Science and Exploration

Doubling The Number Of Known Gravitational Lenses

By Keith Cowing
Press Release
January 15, 2021
Filed under ,
Doubling The Number Of Known Gravitational Lenses
An example of a gravitational lens found in the DESI Legacy Surveys data. The two red streaks near the middle of DESI-010.8534-20.6214 are the gravitationally lensed arcs ("straight" arcs) -- highly magnified and stretched images -- of background galaxies. The gravitational lens responsible for this warping is, collectively, the two concentrations of orange galaxies above and below the straight arcs. CREDIT KPNO/CTIO/NOIRLab/NSF/AURA/Legacy Imaging Survey

Data from the DESI (Dark Energy Spectroscopic Instrument) Legacy Imaging Surveys have revealed over 1200 new gravitational lenses, approximately doubling the number of known lenses.
Discovered using machine learning trained on real data, these warped and stretched images of distant galaxies provide astronomers with a flood of new targets with which to measure fundamental properties of the Universe such as the Hubble constant, which describes the expanding Universe.

Astronomers hunting for gravitational lenses utilized machine learning to inspect the vast dataset known as the DESI Legacy Imaging Surveys, uncovering 1210 new lenses. The data were collected at Cerro Tololo Inter-American Observatory (CTIO) and Kitt Peak National Observatory (KPNO), both Programs of the National Science Foundation’s NOIRLab. The ambitious DESI Legacy Imaging Surveys just had its ninth and final data release.

Discussed in scientific journals since the 1930s, gravitational lenses are products of Einstein’s General Theory of Relativity. The theory says that a massive object, such as a cluster of galaxies, can warp spacetime. Some scientists, including Einstein, predicted that this warping of spacetime might be observable, as a stretching and distortion of the light from a background galaxy by a foreground cluster of galaxies. The lenses typically appear in images as arcs and streaks around foreground galaxies and galaxy clusters.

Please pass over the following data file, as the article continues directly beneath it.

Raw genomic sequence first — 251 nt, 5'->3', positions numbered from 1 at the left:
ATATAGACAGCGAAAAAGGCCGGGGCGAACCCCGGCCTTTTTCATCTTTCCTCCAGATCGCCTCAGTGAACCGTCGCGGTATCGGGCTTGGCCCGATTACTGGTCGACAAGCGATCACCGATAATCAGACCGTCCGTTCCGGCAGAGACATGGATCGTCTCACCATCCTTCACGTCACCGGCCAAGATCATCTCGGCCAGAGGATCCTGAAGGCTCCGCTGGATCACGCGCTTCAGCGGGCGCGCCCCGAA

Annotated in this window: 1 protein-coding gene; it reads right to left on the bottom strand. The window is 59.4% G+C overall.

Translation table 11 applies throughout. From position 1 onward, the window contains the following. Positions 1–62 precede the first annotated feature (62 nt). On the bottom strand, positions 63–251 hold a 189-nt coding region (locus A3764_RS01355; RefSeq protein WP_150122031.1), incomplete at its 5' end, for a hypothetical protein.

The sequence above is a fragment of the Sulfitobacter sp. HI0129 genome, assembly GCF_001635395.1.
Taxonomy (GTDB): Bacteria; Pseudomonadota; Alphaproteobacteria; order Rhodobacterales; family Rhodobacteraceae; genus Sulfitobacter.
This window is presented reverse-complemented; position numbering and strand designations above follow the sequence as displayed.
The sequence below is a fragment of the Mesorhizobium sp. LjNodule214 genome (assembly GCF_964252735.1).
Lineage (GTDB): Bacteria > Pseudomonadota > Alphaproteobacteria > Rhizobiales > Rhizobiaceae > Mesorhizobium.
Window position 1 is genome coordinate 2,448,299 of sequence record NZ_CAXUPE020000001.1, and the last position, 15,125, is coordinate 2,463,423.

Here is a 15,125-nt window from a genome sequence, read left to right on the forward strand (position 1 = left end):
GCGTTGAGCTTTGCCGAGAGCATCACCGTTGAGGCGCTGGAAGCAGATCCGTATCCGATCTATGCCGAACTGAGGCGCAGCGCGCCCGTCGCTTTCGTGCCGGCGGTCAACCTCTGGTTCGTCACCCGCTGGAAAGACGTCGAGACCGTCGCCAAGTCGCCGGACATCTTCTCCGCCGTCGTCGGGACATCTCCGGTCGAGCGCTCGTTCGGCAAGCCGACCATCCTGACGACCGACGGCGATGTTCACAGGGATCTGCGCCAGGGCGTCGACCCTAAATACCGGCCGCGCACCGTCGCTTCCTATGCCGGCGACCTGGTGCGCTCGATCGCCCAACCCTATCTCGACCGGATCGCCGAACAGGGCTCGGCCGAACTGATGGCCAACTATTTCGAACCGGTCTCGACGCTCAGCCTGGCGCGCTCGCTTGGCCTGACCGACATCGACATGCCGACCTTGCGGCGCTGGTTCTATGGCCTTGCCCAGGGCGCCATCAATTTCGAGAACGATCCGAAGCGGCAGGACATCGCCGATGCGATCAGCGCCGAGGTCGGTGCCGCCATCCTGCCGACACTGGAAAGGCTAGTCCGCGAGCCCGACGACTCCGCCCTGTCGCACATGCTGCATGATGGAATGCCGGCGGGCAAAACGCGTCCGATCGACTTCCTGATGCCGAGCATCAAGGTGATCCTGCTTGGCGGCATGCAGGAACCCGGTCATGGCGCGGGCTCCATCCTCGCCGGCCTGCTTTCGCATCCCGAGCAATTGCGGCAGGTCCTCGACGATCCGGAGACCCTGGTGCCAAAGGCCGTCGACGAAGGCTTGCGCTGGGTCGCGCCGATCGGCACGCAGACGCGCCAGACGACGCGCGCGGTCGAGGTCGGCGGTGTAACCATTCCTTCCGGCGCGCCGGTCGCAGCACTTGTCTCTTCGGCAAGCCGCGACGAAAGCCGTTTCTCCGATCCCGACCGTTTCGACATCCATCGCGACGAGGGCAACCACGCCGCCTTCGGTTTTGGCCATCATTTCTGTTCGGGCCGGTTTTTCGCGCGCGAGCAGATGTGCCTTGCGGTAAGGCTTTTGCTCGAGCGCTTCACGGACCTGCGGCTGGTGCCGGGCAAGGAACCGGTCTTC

Only 1 in 10,000 massive galaxies are expected to show evidence of strong gravitational lensing [1], and locating them is not easy. Gravitational lenses allow astronomers to explore the most profound questions of our Universe, including the nature of dark matter and the value of the Hubble constant, which defines the expansion of the Universe. A major limitation of the use of gravitational lenses until now has been the small number of them known.

“A massive galaxy warps the spacetime around it, but usually you don’t notice this effect. Only when a galaxy is hidden directly behind a giant galaxy is a lens possible to see,” notes the lead author of the study, Xiaosheng Huang from the University of San Francisco. “When we started this project in 2018, there were only about 300 confirmed strong lenses.”

“As a co-leader in the DESI Legacy Surveys I realized this would be the perfect dataset to search for gravitational lenses,” explains study co-author David Schlegel of Lawrence Berkeley National Laboratory (LBNL). “My colleague Huang had just finished teaching an undergraduate class on machine learning at the University of San Francisco, and together we realized this was a perfect opportunity to apply those techniques to a search for gravitational lenses.”

The lensing study was possible because of the availability of science-ready data from the DESI Legacy Imaging Surveys, which were conducted to identify targets for DESI’s operations, and from which the ninth and final dataset has just been released. These surveys comprise a unique blend of three projects that have observed a third of the night sky: the Dark Energy Camera Legacy Survey (DECaLS), observed by the Dark Energy Camera (DECam) on the Víctor M. Blanco 4-meter Telescope at CTIO in Chile; the Mayall z-band Legacy Survey (MzLS) [2], by the Mosaic3 camera on the Nicholas U. Mayall 4-meter Telescope at KPNO; and the Beijing-Arizona Sky Survey (BASS) by the 90Prime camera on the Bok 2.3-meter Telescope, which is owned and operated by the University of Arizona and located at KPNO.